There are of course many uses of this. Splitting a table into multiple tables seems like an obvious use, but more common may be when data is added to more than one table at the same time. One such situation could be a situation where a blob is placed in it's own table or where a parent table needs to be maintained while loading the dependent table with new data.

In our test we'll read all rows from all_ind_columns and insert into the tables test_tb and test_col. The two tables will of course hold tables and indexed columns in tables respectively.

Lets first set up the user and the tables.

conn system
create user multiins identified by multiins;
alter user multiins quota unlimited on users;
grant create session, resource to multiins;
conn multiins/multiins
create table test_tb as
select table_name
from user_ind_columns
where 1 = 0;
create table test_col as
select table_name, column_name
from user_ind_columns
where 1 = 0;

We now have a table test_tb that holds just a table_name and a table test_col that holds table_name and column_name. This is a traditional parent child table relationship. The task is now to in one statement load both tables with data from all_ind_columns so we get one row per table in test_tb and one per indexed column in test_col.

insert
when cn = (select min(column_name)
from all_ind_columns a
where a.table_name = tn) then
into test_tb values (tn)
when 1=1 then
into test_col values (tn, cn)
select table_name  tn
,column_name cn
from all_ind_columns;

Pretty nice. This can be used to denormalize tables or just load tables in parallel when the data is in one single data source. It can even be used to have one join pull data and then put the data into different tables. The number of conditions and tables is virtually unlimited. I believe the limit is set to 127 and I'm sure I'll reach the limit for a single statement (64,000 bytes) before I reach that limit.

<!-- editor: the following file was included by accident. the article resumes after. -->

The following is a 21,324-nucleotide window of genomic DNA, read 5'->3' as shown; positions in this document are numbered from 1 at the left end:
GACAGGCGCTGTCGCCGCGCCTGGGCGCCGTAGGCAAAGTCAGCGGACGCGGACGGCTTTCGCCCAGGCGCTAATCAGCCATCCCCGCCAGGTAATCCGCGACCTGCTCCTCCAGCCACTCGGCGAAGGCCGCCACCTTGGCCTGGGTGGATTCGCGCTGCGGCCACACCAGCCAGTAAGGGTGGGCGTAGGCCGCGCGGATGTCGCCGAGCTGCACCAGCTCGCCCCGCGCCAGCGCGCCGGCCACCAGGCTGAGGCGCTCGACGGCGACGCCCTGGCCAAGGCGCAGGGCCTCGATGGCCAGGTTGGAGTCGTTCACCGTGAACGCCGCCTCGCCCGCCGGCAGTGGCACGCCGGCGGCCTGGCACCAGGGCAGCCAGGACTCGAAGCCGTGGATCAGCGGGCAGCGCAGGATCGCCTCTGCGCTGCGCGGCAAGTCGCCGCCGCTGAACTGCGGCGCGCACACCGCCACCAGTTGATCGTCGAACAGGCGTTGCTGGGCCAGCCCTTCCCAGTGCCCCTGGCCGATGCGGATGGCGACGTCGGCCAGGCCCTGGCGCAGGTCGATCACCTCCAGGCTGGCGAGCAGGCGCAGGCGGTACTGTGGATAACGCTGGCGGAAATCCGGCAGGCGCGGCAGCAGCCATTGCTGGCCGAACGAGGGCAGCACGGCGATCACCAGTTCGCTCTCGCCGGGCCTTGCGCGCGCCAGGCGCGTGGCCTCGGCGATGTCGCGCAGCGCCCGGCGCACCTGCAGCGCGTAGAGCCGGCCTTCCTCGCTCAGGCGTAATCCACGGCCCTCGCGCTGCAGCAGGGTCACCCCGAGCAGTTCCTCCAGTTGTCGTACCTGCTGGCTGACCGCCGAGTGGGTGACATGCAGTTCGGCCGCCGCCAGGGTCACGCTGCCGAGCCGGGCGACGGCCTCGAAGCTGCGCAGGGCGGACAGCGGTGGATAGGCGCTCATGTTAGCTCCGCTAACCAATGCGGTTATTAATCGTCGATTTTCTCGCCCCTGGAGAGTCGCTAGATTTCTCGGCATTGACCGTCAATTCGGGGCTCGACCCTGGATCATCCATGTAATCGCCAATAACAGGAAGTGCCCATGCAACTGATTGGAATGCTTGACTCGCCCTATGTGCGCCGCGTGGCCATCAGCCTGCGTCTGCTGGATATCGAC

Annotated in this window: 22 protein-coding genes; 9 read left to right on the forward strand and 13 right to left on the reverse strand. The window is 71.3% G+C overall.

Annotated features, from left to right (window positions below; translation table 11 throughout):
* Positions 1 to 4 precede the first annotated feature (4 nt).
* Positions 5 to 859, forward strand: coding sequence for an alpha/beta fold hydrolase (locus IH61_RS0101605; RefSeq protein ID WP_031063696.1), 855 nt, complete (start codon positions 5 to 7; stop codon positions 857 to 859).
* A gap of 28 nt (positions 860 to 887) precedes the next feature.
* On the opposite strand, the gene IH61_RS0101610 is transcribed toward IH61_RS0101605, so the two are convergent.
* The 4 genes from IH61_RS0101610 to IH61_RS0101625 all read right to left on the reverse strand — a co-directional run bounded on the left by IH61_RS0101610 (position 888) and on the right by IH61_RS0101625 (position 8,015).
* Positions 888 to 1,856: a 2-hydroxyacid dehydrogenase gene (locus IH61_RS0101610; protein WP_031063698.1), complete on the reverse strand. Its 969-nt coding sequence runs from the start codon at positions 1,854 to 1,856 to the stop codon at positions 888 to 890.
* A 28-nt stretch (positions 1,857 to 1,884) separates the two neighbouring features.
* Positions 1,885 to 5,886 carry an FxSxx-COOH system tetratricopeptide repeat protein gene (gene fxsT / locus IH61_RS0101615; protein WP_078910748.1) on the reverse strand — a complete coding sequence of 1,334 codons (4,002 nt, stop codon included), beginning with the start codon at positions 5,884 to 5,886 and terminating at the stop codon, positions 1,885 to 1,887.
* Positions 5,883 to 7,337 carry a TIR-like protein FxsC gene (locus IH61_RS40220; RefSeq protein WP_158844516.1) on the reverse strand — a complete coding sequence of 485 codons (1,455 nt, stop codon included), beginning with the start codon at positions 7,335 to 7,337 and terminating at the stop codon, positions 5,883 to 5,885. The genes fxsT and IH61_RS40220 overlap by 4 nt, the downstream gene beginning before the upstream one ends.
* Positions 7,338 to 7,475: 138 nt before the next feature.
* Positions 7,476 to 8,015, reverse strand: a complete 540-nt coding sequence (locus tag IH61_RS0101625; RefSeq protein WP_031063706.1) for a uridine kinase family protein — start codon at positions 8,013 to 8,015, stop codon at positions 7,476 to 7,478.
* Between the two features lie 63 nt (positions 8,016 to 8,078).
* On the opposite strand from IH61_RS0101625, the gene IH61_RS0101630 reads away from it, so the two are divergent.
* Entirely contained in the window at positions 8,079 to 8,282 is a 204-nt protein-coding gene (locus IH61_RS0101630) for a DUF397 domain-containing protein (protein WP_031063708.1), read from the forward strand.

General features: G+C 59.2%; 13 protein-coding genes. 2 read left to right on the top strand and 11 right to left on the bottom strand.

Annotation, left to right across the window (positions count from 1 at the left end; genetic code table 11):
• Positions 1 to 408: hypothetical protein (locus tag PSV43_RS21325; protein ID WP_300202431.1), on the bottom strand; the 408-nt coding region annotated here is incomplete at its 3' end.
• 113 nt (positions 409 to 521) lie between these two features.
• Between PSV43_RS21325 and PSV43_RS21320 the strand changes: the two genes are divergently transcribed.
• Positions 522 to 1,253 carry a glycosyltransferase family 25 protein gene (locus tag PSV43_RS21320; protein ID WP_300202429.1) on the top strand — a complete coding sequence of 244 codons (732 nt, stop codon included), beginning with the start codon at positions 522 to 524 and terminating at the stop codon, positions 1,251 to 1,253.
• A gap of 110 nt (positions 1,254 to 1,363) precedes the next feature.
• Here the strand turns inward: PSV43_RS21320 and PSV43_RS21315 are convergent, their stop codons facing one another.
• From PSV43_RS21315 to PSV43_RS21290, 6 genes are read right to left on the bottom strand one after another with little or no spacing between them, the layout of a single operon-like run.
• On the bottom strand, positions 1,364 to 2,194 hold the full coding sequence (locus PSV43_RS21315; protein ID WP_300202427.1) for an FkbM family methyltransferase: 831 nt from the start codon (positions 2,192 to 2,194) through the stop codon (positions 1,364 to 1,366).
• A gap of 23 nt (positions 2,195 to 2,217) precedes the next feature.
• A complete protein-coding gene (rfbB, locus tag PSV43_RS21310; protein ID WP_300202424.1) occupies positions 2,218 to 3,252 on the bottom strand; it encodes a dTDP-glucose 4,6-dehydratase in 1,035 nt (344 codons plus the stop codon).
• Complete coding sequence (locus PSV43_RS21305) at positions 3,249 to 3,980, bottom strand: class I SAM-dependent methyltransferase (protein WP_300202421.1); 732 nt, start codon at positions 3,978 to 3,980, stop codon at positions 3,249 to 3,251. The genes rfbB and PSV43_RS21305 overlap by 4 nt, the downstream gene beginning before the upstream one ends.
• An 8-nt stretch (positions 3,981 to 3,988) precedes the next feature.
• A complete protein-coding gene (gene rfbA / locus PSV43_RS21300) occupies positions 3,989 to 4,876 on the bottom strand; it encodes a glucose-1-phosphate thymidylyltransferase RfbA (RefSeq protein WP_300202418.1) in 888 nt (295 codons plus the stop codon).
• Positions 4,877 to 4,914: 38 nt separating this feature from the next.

The subselect used in the first condition is to make sure that we only insert the table name once. In each table, there will just be one column that has the lowest value as column names are unique within a table.

You'd of course want to add primary keys and a foreign key if these tables were to now be used in a real application.

Posted in Oracle, SQL

April 9th, 2007 by mathias

To mix the last post with something that may be easier to digest, I'll make this one about one of my favorite keywords in SQL. It is the WITH clause. I can only think of one bad thing with it; it's name. It's virtually impossible to search for information on something with a name that results in over 4 billion hits on a Google search.

One reason for why I like it is for how I learned about it's existence. It was a few years ago and my manager at the time found it during leisure reading about Oracle and asked me what I thought about it. I probably answered something stupid like I'm not sure that feature even exists. We broke out the book and read about it, and I knew this was going to be an important feature for some problems. It was one of those things where you know that you have no immediate need for it, but that you have a new tool to solve problems with and it will come handy soon enough. Every DBA should be so lucky as to have a group manager that cares enough about technology that they read about it on their spare time.